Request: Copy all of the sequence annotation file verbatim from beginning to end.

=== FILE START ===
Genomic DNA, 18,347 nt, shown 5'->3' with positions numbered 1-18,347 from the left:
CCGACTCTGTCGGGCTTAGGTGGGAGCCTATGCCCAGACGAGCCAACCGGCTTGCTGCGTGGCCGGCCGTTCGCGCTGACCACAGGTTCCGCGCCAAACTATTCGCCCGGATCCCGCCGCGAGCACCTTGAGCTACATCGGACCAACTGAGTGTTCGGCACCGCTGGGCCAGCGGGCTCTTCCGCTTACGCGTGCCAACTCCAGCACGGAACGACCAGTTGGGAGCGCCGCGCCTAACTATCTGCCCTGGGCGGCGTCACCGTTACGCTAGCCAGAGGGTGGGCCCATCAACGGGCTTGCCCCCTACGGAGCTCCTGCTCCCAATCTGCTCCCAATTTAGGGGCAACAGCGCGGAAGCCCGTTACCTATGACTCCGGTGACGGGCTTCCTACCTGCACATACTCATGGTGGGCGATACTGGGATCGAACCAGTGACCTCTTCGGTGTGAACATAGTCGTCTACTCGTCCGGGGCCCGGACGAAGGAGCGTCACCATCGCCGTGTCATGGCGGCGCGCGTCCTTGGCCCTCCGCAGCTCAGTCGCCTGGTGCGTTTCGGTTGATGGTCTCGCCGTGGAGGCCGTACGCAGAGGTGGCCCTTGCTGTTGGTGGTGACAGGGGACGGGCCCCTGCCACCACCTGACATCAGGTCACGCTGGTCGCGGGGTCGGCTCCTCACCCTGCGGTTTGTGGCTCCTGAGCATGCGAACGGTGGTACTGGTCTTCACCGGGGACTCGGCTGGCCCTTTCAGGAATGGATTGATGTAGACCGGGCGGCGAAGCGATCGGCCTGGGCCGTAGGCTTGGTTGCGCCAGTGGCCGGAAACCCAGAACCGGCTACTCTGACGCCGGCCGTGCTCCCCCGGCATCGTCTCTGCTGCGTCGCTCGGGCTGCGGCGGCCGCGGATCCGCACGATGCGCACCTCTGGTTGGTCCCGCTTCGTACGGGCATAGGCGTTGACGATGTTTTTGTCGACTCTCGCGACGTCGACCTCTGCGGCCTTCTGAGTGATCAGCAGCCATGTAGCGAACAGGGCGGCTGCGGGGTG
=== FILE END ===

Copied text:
Genomic DNA, 18,347 nt, shown 5'->3' with positions numbered 1-18,347 from the left:
CCGACTCTGTCGGGCTTAGGTGGGAGCCTATGCCCAGACGAGCCAACCGGCTTGCTGCGTGGCCGGCCGTTCGCGCTGACCACAGGTTCCGCGCCAAACTATTCGCCCGGATCCCGCCGCGAGCACCTTGAGCTACATCGGACCAACTGAGTGTTCGGCACCGCTGGGCCAGCGGGCTCTTCCGCTTACGCGTGCCAACTCCAGCACGGAACGACCAGTTGGGAGCGCCGCGCCTAACTATCTGCCCTGGGCGGCGTCACCGTTACGCTAGCCAGAGGGTGGGCCCATCAACGGGCTTGCCCCCTACGGAGCTCCTGCTCCCAATCTGCTCCCAATTTAGGGGCAACAGCGCGGAAGCCCGTTACCTATGACTCCGGTGACGGGCTTCCTACCTGCACATACTCATGGTGGGCGATACTGGGATCGAACCAGTGACCTCTTCGGTGTGAACATAGTCGTCTACTCGTCCGGGGCCCGGACGAAGGAGCGTCACCATCGCCGTGTCATGGCGGCGCGCGTCCTTGGCCCTCCGCAGCTCAGTCGCCTGGTGCGTTTCGGTTGATGGTCTCGCCGTGGAGGCCGTACGCAGAGGTGGCCCTTGCTGTTGGTGGTGACAGGGGACGGGCCCCTGCCACCACCTGACATCAGGTCACGCTGGTCGCGGGGTCGGCTCCTCACCCTGCGGTTTGTGGCTCCTGAGCATGCGAACGGTGGTACTGGTCTTCACCGGGGACTCGGCTGGCCCTTTCAGGAATGGATTGATGTAGACCGGGCGGCGAAGCGATCGGCCTGGGCCGTAGGCTTGGTTGCGCCAGTGGCCGGAAACCCAGAACCGGCTACTCTGACGCCGGCCGTGCTCCCCCGGCATCGTCTCTGCTGCGTCGCTCGGGCTGCGGCGGCCGCGGATCCGCACGATGCGCACCTCTGGTTGGTCCCGCTTCGTACGGGCATAGGCGTTGACGATGTTTTTGTCGACTCTCGCGACGTCGACCTCTGCGGCCTTCTGAGTGATCAGCAGCCATGTAGCGAACAGGGCGGCTGCGGGGTG